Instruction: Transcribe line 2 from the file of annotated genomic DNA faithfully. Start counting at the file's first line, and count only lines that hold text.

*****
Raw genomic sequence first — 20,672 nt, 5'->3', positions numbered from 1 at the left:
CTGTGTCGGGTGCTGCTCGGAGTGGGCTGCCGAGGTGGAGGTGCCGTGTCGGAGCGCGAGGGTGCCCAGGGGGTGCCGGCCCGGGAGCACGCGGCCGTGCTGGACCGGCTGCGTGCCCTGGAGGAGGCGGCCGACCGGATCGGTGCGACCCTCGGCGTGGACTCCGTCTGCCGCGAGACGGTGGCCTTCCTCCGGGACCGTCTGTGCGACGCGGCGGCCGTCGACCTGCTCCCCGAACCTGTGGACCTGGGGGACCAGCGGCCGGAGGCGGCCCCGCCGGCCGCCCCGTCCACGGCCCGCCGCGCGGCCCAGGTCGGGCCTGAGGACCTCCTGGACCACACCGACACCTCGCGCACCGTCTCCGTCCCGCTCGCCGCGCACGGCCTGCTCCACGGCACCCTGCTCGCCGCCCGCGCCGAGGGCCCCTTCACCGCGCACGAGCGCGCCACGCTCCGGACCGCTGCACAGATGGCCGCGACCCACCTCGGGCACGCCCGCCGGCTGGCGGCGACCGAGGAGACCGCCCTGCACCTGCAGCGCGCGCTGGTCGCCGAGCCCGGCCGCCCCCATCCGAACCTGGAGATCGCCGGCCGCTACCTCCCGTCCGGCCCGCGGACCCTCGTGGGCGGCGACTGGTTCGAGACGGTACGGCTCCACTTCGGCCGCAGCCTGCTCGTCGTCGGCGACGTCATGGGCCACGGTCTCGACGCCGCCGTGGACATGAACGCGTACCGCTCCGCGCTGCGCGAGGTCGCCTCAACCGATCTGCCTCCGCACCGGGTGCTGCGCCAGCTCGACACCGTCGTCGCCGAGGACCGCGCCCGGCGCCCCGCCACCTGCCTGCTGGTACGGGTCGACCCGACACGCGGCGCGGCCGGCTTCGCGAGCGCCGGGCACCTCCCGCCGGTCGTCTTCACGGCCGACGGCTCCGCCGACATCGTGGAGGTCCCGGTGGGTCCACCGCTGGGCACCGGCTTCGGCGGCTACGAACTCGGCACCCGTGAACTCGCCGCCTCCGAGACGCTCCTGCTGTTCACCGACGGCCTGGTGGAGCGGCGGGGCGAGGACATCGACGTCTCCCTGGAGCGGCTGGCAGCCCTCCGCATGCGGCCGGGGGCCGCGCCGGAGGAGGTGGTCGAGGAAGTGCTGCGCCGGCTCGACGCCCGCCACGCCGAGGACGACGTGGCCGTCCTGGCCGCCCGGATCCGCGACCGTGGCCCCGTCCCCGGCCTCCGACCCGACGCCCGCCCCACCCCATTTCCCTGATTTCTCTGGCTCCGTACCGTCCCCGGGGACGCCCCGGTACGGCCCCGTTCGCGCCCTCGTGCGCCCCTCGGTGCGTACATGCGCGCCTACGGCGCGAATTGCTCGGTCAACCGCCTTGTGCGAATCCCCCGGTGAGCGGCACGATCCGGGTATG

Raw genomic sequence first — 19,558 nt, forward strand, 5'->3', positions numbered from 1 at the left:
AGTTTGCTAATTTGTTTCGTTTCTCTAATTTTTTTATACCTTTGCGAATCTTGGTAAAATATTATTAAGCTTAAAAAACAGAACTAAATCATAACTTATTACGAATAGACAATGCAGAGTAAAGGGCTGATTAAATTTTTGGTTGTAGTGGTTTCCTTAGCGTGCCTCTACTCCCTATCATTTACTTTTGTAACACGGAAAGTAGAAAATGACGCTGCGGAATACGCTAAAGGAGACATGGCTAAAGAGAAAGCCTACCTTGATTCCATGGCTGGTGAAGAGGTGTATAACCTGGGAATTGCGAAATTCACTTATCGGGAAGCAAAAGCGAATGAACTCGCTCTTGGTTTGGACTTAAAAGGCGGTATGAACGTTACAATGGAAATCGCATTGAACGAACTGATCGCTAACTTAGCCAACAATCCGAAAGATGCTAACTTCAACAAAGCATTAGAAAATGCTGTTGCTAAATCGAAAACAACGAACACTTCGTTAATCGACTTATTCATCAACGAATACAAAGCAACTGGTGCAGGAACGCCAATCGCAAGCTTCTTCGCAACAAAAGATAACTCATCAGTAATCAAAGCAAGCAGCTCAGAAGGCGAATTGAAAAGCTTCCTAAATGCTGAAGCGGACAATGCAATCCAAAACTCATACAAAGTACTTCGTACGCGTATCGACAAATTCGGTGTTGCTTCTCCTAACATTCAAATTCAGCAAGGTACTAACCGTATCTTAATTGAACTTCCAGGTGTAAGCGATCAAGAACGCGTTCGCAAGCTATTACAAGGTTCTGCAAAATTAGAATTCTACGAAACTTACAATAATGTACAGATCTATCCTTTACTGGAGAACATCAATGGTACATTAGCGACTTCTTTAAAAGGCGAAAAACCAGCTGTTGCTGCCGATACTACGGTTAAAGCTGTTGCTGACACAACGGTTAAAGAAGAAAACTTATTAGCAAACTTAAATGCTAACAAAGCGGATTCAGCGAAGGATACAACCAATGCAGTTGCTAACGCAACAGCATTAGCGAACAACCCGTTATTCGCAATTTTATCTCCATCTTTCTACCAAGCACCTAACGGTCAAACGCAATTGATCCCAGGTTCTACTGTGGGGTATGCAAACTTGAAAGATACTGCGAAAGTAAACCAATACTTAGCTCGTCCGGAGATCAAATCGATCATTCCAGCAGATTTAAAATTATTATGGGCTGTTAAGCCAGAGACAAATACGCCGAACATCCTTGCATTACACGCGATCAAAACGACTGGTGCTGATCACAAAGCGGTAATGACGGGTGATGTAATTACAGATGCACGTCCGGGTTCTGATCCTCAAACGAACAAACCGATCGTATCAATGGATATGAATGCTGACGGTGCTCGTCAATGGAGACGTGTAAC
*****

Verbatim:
CTGTGTCGGGTGCTGCTCGGAGTGGGCTGCCGAGGTGGAGGTGCCGTGTCGGAGCGCGAGGGTGCCCAGGGGGTGCCGGCCCGGGAGCACGCGGCCGTGCTGGACCGGCTGCGTGCCCTGGAGGAGGCGGCCGACCGGATCGGTGCGACCCTCGGCGTGGACTCCGTCTGCCGCGAGACGGTGGCCTTCCTCCGGGACCGTCTGTGCGACGCGGCGGCCGTCGACCTGCTCCCCGAACCTGTGGACCTGGGGGACCAGCGGCCGGAGGCGGCCCCGCCGGCCGCCCCGTCCACGGCCCGCCGCGCGGCCCAGGTCGGGCCTGAGGACCTCCTGGACCACACCGACACCTCGCGCACCGTCTCCGTCCCGCTCGCCGCGCACGGCCTGCTCCACGGCACCCTGCTCGCCGCCCGCGCCGAGGGCCCCTTCACCGCGCACGAGCGCGCCACGCTCCGGACCGCTGCACAGATGGCCGCGACCCACCTCGGGCACGCCCGCCGGCTGGCGGCGACCGAGGAGACCGCCCTGCACCTGCAGCGCGCGCTGGTCGCCGAGCCCGGCCGCCCCCATCCGAACCTGGAGATCGCCGGCCGCTACCTCCCGTCCGGCCCGCGGACCCTCGTGGGCGGCGACTGGTTCGAGACGGTACGGCTCCACTTCGGCCGCAGCCTGCTCGTCGTCGGCGACGTCATGGGCCACGGTCTCGACGCCGCCGTGGACATGAACGCGTACCGCTCCGCGCTGCGCGAGGTCGCCTCAACCGATCTGCCTCCGCACCGGGTGCTGCGCCAGCTCGACACCGTCGTCGCCGAGGACCGCGCCCGGCGCCCCGCCACCTGCCTGCTGGTACGGGTCGACCCGACACGCGGCGCGGCCGGCTTCGCGAGCGCCGGGCACCTCCCGCCGGTCGTCTTCACGGCCGACGGCTCCGCCGACATCGTGGAGGTCCCGGTGGGTCCACCGCTGGGCACCGGCTTCGGCGGCTACGAACTCGGCACCCGTGAACTCGCCGCCTCCGAGACGCTCCTGCTGTTCACCGACGGCCTGGTGGAGCGGCGGGGCGAGGACATCGACGTCTCCCTGGAGCGGCTGGCAGCCCTCCGCATGCGGCCGGGGGCCGCGCCGGAGGAGGTGGTCGAGGAAGTGCTGCGCCGGCTCGACGCCCGCCACGCCGAGGACGACGTGGCCGTCCTGGCCGCCCGGATCCGCGACCGTGGCCCCGTCCCCGGCCTCCGACCCGACGCCCGCCCCACCCCATTTCCCTGATTTCTCTGGCTCCGTACCGTCCCCGGGGACGCCCCGGTACGGCCCCGTTCGCGCCCTCGTGCGCCCCTCGGTGCGTACATGCGCGCCTACGGCGCGAATTGCTCGGTCAACCGCCTTGTGCGAATCCCCCGGTGAGCGGCACGATCCGGGTATG